Mote Marine Laboratory will host a five-day coral restoration workshop in the Florida Keys, providing hands-on intensive training in Mote’s signature coral fragmentation process, along with knowledge about coral larval settlement and survival in a land-based nursery and proper monitoring of outplanted coral. Dr. David Vaughan, Executive Director of Mote’s Elizabeth Moore International Center for Coral Reef Research and Restoration and Manager of Mote’s Coral Reef Restoration Program, will lead the coral restoration workshop starting March 25, ending March 29 and geared toward those with an interest in conducting their own restoration projects.
Vaughan most notably pioneered implementation of coral fragmentation techniques to re-skin massive coral species for reef restoration. Vaughan’s first workshop late last year was designed to share best practices with other coral restoration enthusiasts. “We had students from all around the globe come to our facility to learn our methods of restoration. Many already had restoration efforts underway in their parts of the world and were interested in implementing new key knowledge and understanding how to scale-up their production,” said Vaughan. The first workshop was deemed such a success by the attendees that Vaughan decided to host another workshop this March. “The knowledge transfer with other coral restoration stewards is so important as we all continue to face similar impacts to our marine environment,” added Vaughan.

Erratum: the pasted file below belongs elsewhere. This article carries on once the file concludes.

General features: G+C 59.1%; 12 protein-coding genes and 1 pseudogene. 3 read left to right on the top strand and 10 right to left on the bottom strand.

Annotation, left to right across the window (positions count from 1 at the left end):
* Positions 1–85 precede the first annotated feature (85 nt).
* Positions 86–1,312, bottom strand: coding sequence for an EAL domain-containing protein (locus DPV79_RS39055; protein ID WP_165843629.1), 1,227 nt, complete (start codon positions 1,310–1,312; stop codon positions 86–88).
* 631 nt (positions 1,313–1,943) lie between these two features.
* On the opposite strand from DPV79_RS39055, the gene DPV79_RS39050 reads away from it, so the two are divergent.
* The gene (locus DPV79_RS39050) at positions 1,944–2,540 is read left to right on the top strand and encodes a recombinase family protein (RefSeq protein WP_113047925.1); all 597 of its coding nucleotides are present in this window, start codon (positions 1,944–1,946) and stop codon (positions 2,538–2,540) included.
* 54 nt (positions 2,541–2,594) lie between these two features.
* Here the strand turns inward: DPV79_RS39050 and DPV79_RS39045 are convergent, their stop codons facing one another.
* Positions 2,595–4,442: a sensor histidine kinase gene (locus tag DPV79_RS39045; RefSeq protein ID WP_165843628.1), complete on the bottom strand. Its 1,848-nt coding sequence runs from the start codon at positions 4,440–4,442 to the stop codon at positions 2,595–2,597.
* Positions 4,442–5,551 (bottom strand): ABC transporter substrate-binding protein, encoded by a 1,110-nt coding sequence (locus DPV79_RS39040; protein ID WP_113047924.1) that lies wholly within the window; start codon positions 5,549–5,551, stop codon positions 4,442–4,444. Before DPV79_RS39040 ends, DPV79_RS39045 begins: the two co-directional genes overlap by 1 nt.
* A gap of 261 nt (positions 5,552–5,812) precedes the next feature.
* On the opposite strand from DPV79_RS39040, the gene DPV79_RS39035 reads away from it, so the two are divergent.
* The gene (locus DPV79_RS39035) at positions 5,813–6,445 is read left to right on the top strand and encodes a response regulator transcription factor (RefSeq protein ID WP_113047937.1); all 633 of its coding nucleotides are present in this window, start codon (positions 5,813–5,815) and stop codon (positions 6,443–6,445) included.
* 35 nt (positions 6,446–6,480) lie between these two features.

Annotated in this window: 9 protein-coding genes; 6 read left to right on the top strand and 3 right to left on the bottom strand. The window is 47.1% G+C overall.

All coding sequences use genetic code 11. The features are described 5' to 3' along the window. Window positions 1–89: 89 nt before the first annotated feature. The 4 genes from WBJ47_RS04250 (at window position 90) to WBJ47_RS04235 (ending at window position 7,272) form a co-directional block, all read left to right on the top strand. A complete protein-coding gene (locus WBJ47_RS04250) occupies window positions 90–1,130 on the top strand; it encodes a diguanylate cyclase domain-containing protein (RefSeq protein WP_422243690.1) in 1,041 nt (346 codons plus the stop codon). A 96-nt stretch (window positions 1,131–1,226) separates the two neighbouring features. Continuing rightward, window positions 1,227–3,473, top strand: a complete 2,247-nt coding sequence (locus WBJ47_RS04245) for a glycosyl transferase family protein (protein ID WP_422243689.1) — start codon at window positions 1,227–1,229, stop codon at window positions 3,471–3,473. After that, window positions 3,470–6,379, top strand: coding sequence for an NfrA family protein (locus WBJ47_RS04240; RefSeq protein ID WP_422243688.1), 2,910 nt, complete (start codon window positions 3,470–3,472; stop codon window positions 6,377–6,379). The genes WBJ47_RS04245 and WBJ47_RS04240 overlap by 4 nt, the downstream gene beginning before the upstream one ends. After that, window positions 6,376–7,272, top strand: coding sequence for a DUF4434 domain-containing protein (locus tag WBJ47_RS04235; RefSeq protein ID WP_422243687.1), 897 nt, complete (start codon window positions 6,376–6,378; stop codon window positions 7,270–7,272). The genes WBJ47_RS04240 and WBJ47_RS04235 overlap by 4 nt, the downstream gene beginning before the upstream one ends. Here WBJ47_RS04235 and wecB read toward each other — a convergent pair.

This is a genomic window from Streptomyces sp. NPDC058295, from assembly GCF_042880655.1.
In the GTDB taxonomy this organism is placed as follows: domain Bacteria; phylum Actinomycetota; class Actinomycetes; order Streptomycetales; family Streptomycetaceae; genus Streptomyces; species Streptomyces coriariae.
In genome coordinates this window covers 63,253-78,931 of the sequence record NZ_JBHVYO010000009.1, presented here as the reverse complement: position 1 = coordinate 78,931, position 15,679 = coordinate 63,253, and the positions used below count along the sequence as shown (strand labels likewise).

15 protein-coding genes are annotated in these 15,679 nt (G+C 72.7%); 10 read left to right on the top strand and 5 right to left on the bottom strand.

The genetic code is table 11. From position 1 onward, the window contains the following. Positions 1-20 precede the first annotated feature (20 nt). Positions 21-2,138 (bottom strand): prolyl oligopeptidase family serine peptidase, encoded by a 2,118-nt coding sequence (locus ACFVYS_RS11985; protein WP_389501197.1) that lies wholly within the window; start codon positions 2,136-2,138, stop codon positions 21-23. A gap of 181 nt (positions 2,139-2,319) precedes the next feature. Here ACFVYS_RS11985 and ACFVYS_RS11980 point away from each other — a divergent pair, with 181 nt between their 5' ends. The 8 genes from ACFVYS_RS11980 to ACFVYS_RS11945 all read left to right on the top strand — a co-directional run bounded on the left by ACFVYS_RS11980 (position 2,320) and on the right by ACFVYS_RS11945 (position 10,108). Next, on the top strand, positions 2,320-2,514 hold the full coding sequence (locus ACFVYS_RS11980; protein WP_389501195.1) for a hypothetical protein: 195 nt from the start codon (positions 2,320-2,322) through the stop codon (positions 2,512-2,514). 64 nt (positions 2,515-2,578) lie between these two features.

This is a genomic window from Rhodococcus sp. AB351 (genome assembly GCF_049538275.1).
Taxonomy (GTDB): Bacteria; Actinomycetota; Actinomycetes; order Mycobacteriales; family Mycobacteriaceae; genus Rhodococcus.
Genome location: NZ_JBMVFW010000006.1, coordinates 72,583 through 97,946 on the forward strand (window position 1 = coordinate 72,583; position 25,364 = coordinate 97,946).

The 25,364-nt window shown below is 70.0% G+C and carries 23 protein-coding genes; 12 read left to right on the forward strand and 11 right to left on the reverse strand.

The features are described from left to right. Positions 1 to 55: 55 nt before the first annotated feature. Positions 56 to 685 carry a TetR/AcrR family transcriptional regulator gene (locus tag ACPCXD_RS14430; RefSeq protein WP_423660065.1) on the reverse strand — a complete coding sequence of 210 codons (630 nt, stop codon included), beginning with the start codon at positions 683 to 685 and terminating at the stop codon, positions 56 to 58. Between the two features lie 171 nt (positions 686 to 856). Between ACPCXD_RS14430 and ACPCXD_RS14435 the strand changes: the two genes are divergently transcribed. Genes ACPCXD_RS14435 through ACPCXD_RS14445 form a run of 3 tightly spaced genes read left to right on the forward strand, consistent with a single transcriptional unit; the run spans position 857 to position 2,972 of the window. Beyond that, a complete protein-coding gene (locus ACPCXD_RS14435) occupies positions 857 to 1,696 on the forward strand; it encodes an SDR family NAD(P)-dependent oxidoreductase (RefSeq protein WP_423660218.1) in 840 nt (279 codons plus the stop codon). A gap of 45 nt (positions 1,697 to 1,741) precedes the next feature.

Workshop Schedule (some activities are weather-dependent):
Monday, March 25: Orientation & tour of the facility; History of massive and staghorn coral restoration
Tuesday, March 26: Massive coral species production and land-based nursery training; Participant presentation of current projects/interests; micro-fragmentation lab & fusion
Wednesday, March 27: Field nursery dive or snorkel, nursery gear manufacturing and site selection
Thursday, March 28: Research project presentations/review; coral sexual reproductions opportunities and settlement; early juvenile care, genotype testing and tracking; data collection, scale-up and economics
Friday, March 29: Land-based system design, planning and construction; field trip to outplant site
The cost of the workshop is $1,400 and includes meals and accommodations at the facility. Each participant is responsible for providing their own snorkel and/or dive equipment. For more information or to register, click here. If you are interested in learning more about coral restoration workshops and volunteer opportunities, visit: https://mote.org/coralvolunteer.